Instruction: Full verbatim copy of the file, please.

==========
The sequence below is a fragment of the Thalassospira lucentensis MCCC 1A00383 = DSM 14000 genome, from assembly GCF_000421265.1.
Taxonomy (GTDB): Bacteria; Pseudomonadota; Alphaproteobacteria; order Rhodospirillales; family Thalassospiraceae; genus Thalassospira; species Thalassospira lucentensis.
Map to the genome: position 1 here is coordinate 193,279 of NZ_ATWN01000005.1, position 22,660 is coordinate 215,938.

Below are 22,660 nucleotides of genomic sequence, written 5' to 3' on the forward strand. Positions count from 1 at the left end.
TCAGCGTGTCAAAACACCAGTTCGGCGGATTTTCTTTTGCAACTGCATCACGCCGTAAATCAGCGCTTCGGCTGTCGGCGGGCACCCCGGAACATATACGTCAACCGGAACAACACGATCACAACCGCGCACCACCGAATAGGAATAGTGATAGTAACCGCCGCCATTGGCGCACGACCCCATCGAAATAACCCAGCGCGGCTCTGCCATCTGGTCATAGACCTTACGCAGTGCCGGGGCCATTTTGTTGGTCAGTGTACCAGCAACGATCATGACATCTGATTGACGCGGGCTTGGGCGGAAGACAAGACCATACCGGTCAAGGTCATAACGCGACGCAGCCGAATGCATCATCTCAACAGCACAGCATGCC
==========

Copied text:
The sequence below is a fragment of the Thalassospira lucentensis MCCC 1A00383 = DSM 14000 genome, from assembly GCF_000421265.1.
Taxonomy (GTDB): Bacteria; Pseudomonadota; Alphaproteobacteria; order Rhodospirillales; family Thalassospiraceae; genus Thalassospira; species Thalassospira lucentensis.
Map to the genome: position 1 here is coordinate 193,279 of NZ_ATWN01000005.1, position 22,660 is coordinate 215,938.

Below are 22,660 nucleotides of genomic sequence, written 5' to 3' on the forward strand. Positions count from 1 at the left end.
TCAGCGTGTCAAAACACCAGTTCGGCGGATTTTCTTTTGCAACTGCATCACGCCGTAAATCAGCGCTTCGGCTGTCGGCGGGCACCCCGGAACATATACGTCAACCGGAACAACACGATCACAACCGCGCACCACCGAATAGGAATAGTGATAGTAACCGCCGCCATTGGCGCACGACCCCATCGAAATAACCCAGCGCGGCTCTGCCATCTGGTCATAGACCTTACGCAGTGCCGGGGCCATTTTGTTGGTCAGTGTACCAGCAACGATCATGACATCTGATTGACGCGGGCTTGGGCGGAAGACAAGACCATACCGGTCAAGGTCATAACGCGACGCAGCCGAATGCATCATCTCAACAGCACAGCATGCC